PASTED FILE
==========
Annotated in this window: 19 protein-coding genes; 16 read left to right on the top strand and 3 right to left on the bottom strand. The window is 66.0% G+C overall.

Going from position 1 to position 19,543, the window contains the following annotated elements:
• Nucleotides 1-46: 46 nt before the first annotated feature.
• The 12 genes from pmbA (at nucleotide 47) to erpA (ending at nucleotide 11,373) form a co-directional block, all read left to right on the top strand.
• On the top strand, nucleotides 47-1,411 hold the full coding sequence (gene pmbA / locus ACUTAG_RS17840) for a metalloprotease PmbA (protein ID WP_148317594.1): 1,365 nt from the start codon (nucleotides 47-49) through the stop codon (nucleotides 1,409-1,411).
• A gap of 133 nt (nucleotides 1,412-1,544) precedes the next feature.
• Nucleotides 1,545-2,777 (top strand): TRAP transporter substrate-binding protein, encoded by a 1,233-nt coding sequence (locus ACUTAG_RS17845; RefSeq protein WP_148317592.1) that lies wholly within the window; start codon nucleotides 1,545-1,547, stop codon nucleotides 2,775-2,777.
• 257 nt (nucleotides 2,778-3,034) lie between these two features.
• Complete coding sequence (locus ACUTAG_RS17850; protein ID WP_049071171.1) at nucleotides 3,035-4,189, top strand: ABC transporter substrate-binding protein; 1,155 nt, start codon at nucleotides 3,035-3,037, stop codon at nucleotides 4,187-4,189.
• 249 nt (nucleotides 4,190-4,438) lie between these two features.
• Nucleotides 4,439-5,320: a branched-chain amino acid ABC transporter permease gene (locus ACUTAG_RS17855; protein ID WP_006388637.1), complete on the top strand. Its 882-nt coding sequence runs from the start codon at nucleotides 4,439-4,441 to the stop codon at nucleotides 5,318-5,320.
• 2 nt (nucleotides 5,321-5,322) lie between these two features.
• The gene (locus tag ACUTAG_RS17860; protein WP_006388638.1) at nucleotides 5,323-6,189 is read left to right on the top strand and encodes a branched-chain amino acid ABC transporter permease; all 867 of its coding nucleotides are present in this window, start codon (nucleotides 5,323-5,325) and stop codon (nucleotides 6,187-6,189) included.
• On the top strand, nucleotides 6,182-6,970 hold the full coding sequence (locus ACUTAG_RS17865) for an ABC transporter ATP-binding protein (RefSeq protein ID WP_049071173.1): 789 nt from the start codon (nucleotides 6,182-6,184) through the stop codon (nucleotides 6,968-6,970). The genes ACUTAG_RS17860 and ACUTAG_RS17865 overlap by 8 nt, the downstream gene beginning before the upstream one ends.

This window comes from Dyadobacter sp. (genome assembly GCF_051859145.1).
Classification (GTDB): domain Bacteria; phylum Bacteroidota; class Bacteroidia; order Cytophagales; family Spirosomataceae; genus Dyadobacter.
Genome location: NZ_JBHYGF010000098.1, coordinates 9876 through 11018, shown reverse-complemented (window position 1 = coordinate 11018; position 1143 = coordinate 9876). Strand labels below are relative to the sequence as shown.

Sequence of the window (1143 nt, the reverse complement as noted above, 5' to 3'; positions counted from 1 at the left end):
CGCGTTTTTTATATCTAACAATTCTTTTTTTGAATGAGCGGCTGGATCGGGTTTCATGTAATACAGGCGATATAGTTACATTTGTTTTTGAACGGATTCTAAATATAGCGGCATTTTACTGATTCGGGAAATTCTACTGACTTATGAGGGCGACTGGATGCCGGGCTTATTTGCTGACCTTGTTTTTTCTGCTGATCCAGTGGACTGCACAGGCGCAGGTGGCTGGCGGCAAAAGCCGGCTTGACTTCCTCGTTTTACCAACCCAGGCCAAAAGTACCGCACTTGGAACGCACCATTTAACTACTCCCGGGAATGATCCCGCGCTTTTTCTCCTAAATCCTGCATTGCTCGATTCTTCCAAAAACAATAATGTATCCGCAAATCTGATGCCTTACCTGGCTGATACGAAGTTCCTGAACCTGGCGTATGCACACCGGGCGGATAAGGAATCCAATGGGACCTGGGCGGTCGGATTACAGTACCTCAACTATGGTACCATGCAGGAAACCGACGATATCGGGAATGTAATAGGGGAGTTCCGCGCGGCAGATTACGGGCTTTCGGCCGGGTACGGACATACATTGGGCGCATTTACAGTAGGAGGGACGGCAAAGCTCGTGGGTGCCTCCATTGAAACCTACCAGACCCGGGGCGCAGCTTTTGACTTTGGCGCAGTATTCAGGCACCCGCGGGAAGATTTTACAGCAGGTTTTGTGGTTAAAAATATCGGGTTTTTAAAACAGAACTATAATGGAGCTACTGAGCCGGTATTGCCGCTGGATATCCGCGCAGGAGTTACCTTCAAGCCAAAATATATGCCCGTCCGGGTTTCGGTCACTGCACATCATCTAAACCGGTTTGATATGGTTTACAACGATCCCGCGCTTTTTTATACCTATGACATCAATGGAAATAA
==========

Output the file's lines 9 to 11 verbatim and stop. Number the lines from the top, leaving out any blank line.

• Complete coding sequence (locus ACUTAG_RS17850; protein ID WP_049071171.1) at nucleotides 3,035-4,189, top strand: ABC transporter substrate-binding protein; 1,155 nt, start codon at nucleotides 3,035-3,037, stop codon at nucleotides 4,187-4,189.
• 249 nt (nucleotides 4,190-4,438) lie between these two features.
• Nucleotides 4,439-5,320: a branched-chain amino acid ABC transporter permease gene (locus ACUTAG_RS17855; protein ID WP_006388637.1), complete on the top strand. Its 882-nt coding sequence runs from the start codon at nucleotides 4,439-4,441 to the stop codon at nucleotides 5,318-5,320.